Human trafficking isn’t something that takes place oversees or in big cities like New York or Las Vegas. Here in Ohio, we are ranked fourth in the nation for human trafficking cases. This startling statistic means that human trafficking in Ohio is more prevalent than in some of our biggest population centers. Ohio is home to some of the most visible and dramatic human trafficking cases in this century, such as the three women who were held captive for more than a decade in Cleveland. It is estimated that 1078 children are trafficked in Ohio every year.  The most common age of children who are reported as victims of trafficking is just 13.  Children who were sexually or mentally abused in their homes are at a higher risk of becoming trapped in the nightmare of human trafficking, and 91% of female victims experience this type of abuse prior to their abductions. Though we may be familiar with cases like those which occurred in Cleveland or Ashland County over the past decade, for the most part, human trafficking is a hidden crime. Fortunately, in both Ohio and around the globe, there are some amazing resources to help victims of human trafficking reclaim their lives. .

The National Human Trafficking Hotline is a great way for victims and survivors to receive around the clock support, and acts as a resource for advocates to continue doing work in the anti-trafficking community. Their website offers a variety of services, and even allows victims or those aware of any type of abuse to report crimes online or by phone. Their website has multiple support options for those all over the United States, and provides specific information on what services are available right here in Ohio.

Here at Alvis, we are so thankful for the opportunity to be able to help some of these victims through our CHAT (Changing Habits, Attitudes and Thoughts) program. CHAT has been giving women the chance to recover with ample support since 2013.  The program combines safe and secure housing with comprehensive treatment for trauma and individual and group counseling.  Program participants can also take part in job skills and certification training programs that build skills, independence and confidence. Dana Jackson, CHAT Clinical Program Manager, told us of many great therapeutic activities that contribute to the positive growth of these women.  They include classes such as jiu-jitsu provided by the Relson Gracie Academy and equine therapy through Reins of Freedom. CHAT also has a variety of partners like Ohio Guidestone, Freedom A La Cart, Mount Carmel CTAP, and Camp Mary Orton that provide other trauma services and professional mentorship opportunities.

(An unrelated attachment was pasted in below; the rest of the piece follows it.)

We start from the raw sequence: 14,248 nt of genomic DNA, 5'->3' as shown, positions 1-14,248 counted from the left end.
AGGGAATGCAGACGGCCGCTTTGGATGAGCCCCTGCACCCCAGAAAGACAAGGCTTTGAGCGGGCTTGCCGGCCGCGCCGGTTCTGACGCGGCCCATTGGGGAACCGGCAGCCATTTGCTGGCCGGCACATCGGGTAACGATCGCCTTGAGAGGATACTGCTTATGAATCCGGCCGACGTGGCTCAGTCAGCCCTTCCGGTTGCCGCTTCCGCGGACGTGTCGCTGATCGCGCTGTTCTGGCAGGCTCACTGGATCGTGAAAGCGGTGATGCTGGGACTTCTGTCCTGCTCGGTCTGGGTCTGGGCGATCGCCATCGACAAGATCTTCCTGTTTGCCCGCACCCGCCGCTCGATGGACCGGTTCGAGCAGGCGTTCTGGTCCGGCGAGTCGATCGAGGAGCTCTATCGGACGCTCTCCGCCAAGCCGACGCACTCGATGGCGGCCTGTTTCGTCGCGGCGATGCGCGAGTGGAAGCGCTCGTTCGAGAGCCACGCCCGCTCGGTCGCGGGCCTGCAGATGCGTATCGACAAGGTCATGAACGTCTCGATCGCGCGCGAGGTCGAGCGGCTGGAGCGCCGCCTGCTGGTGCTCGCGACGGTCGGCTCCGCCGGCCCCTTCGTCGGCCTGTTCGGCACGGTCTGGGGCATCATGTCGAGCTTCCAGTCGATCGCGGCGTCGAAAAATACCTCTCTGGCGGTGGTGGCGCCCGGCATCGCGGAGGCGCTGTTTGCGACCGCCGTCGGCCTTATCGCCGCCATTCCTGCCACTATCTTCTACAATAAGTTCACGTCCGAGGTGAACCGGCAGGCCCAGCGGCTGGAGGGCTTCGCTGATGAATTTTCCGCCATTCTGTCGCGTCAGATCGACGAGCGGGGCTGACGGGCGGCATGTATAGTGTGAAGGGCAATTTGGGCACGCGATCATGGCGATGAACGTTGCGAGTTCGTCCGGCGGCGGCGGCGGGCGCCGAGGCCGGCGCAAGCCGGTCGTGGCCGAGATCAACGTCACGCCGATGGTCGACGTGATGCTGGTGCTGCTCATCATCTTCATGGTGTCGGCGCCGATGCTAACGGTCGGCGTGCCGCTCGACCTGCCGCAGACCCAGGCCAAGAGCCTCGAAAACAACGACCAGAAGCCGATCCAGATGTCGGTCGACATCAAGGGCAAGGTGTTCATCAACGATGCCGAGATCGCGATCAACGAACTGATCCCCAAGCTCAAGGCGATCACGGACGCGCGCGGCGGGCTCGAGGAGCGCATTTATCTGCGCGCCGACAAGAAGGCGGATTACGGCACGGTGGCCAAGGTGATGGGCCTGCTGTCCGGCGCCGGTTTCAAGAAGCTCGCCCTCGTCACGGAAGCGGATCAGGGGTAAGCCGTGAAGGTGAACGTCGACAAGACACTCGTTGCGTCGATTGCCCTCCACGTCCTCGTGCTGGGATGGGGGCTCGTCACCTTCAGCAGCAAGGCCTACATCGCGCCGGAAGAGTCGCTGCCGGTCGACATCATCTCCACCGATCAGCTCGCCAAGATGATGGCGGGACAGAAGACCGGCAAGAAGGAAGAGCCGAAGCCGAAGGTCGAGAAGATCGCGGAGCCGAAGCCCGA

The CHAT program is funded by the Alcohol, Drug and Mental Health (ADAMH) Board of Franklin County.  Some of the individuals in the CHAT program are referred by Franklin County Municipal Judge Paul M. Herbert, who holds almost legendary status among individuals and organizations who are working to extinguish human trafficking. Judge Herbert has worked tirelessly to change the stigma surrounding human trafficking in Ohio. He created the state’s only specialty court designed to address the needs of human trafficking victims and help them to begin new, transformed lives. His CATCH Court, formally known as the Changing Actions to Change Habits Court, aims to shift the paradigm between human trafficking and prostitution. This means that rather than seeing women who were convicted of solicitation as a result of sex trafficking as criminals, they should be seen as victims who need the proper support to successfully transition to a life free of substance abuse, mental and physical abuse, and crime.

CATCH Court takes place every Friday from 9 a.m. to 12 p.m. During that time, women are in a safe space and can celebrate their wins and work within a supportive community that is dedicated to their success and prosperity. Alvis celebrates this advocacy so close to our home base and we know that with the effort these women put in comes great rewards and success.

Judge Paul M. Herbert and a client celebrating her 1 year of sobriety at CATCH Court

Want to check how much do you know about the CHAT Program? Click it here: https://www.tryinteract.com/share/quiz/5c4934e7909b82001409e9ff

Alvis is a nonprofit human services agency with over 51 years of experience providing highly effective treatment programs in Ohio. For more information on how Alvis can help you or to learn more about how you can get involved, contact us here.